1607: San Agustin Church or Immaculate Conception Parish Church of San Agustin is declared officially complete. The Roman Catholic church was built by the men of The Order of St. Augustine inside the historic walled city of Intramuros – the oldest walled portion of present day Manila in the Philippines. The building standing on the UNESCO site today is actually the third Augustinian church built there. The first church was built of bamboo and nipa leaves and was completed in 1571. It was destroyed by fire in December 1574 when the island was invaded. A second church was built, this time made of wood and it, too, was destroyed by fire. This time the blaze was caused when drapery caught fire during the funeral of the Spanish Governor-General.
After the second fire, it was decided to rebuild using stones. Rather than just build a church, the monks opted to also build a monastery with construction starting in 1586. The design was by Juan Macias who chose to build with adobe stones quarried from some distance away. Work was slow due to the lack of funds, materials, and competent stone artisans. The monastery was operational in 1604 and the church itself was finally declared complete on this day. Macias died prior to the church’s completion. The new church was named St. Paul of Manila with the Augustinians giving Macias official recognition as the builder of the edifice.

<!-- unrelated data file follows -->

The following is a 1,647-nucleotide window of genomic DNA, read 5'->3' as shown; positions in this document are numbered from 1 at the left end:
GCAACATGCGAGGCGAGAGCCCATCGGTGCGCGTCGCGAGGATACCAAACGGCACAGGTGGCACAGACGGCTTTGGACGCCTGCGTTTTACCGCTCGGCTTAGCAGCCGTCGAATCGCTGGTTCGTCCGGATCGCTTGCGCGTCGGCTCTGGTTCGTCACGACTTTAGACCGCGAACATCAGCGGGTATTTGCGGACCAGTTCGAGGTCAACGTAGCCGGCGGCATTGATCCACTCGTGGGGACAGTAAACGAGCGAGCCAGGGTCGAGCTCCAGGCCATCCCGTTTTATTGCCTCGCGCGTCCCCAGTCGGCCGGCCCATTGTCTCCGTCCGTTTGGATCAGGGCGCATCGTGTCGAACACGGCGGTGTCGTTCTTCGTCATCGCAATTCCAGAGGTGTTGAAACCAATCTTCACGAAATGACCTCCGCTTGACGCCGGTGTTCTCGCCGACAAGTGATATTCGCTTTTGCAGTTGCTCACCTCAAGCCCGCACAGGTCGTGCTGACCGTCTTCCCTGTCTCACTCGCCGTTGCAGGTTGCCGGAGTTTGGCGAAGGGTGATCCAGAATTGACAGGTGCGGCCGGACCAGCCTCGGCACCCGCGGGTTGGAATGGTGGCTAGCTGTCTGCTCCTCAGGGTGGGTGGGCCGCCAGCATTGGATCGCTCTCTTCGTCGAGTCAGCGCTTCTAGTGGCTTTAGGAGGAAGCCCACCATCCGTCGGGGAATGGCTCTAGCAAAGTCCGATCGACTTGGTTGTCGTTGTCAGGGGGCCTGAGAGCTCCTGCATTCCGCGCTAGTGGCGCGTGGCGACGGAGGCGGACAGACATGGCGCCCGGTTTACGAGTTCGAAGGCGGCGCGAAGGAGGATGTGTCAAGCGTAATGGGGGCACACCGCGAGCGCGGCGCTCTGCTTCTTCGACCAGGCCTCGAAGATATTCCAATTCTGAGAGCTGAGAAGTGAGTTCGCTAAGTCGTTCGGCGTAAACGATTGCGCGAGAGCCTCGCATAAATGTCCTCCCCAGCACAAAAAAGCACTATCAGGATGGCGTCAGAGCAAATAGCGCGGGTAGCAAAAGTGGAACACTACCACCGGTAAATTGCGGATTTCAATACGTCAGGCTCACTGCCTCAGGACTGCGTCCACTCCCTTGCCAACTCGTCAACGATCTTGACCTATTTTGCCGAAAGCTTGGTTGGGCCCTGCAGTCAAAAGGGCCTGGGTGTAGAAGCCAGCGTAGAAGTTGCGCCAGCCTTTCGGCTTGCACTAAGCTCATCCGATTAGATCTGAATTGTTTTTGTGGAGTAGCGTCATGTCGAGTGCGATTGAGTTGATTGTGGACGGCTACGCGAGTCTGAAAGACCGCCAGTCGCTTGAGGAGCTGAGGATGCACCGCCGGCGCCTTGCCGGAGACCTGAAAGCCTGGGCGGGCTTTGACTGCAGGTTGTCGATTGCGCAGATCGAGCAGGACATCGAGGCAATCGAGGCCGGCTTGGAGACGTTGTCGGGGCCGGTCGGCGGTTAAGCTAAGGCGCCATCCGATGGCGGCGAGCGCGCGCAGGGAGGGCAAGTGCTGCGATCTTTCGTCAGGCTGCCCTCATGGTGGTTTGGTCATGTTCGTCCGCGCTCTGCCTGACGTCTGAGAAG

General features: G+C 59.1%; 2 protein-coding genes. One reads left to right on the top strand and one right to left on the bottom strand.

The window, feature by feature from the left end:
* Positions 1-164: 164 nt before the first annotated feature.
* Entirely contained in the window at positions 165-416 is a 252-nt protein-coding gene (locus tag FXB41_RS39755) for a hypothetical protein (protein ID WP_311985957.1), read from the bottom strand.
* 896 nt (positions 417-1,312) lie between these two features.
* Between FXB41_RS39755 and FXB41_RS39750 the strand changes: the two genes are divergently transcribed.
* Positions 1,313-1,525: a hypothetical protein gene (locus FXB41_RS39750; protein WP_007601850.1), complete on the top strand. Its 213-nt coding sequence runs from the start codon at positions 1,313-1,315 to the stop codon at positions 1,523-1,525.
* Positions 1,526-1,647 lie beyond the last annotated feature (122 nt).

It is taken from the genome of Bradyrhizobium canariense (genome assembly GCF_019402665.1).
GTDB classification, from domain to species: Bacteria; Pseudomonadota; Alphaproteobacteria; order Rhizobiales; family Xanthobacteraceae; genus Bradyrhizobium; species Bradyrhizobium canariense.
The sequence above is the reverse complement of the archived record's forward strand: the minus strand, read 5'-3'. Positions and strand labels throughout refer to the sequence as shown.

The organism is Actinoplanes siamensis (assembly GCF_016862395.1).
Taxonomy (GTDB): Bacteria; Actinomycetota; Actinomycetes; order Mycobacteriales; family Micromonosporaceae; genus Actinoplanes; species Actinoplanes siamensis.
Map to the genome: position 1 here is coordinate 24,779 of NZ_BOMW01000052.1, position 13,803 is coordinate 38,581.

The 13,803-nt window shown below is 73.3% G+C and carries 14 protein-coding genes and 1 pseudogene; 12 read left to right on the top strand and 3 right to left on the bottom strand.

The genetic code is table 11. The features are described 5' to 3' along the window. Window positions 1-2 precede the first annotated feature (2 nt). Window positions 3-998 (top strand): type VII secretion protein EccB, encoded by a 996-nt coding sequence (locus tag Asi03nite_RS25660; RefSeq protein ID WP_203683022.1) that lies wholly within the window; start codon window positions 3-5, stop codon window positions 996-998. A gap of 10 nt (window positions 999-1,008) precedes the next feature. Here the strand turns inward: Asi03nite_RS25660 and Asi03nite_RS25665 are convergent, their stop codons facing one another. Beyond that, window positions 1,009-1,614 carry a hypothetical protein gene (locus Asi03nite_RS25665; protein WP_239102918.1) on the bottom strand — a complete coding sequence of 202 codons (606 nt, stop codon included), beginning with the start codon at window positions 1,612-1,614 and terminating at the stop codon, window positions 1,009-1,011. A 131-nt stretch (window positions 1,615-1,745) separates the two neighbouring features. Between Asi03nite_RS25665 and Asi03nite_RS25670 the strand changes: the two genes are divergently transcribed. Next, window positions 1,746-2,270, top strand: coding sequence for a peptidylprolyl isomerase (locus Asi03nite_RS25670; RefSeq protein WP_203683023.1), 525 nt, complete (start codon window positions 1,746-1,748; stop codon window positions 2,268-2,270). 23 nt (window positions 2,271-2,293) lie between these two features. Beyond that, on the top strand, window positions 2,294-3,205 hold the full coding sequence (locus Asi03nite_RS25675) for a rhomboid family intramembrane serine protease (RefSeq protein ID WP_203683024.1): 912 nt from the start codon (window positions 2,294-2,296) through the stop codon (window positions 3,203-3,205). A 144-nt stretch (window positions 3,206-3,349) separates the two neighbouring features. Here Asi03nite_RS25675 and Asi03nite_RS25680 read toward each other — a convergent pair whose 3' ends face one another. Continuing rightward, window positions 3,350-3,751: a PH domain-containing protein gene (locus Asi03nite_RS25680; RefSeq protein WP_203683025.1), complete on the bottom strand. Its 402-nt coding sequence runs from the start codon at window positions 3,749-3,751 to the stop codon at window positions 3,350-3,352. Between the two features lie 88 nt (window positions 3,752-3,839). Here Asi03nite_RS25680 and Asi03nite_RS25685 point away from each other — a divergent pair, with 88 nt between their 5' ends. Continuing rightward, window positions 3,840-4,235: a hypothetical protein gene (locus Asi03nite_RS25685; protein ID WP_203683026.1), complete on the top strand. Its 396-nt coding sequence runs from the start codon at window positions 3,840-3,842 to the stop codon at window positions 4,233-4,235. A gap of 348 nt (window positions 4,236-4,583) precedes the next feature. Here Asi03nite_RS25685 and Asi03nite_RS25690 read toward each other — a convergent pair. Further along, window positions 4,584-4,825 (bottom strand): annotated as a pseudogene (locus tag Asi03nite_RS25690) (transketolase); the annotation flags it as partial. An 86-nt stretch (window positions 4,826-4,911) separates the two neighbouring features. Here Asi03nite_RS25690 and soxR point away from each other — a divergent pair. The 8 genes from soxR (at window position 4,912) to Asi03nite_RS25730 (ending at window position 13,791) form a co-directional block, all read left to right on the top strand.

During the Seven Years’ War, the British forces occupied Manila and while there, looted the church. In 1854, the church was renovated under the watchful eye of Laciano Oliver. On June 3, 1863, the strongest earthquake to hit Manila (at that time) destroyed much of the city. The church was the only public building left undamaged. More earthquakes hit in 1880 and they along with the aftershocks left a crack in the left bell tower which was eventually repaired. Since then, the tower has been permanently removed for safety reasons. The Church was the site for the official surrender of the Philippines to the US at the end of the Spanish-American War. It was used by the Japanese as a concentration camp during World War II.
Today, known as Iglesia de la Inmaculada Concepción de María de San Agustín, the church is the oldest still standing church in the Philippines. It was one of four churches built during the Spanish colonial period and designated as World Heritage Sites by UNESCO in 1993. It had already been named a National Historical Landmark by the Philippine government in 1976. Built in the Baroque style, the church remains in use. It boasts a grand pipe organ, beautiful painting and woodwork, and 16 huge chandeliers.
I love you when you bow in your mosque, kneel in your temple, pray in your church. For you and I are sons of one religion, and it is the spirit. – Khalil Gibran
I have devoted my energies to the study of the scriptures, observing monastic discipline, and singing the daily services in church; study, teaching, and writing have always been my delight. – Venerable Bede
The way to preserve the peace of the church is to preserve its purity. – Matthew Henry
When I go to Rome, I fast on Saturday, but in Milan I do not. Do you also follow the custom of whatever church you attend, if you do not want to give or receive scandal. – Saint Ambrose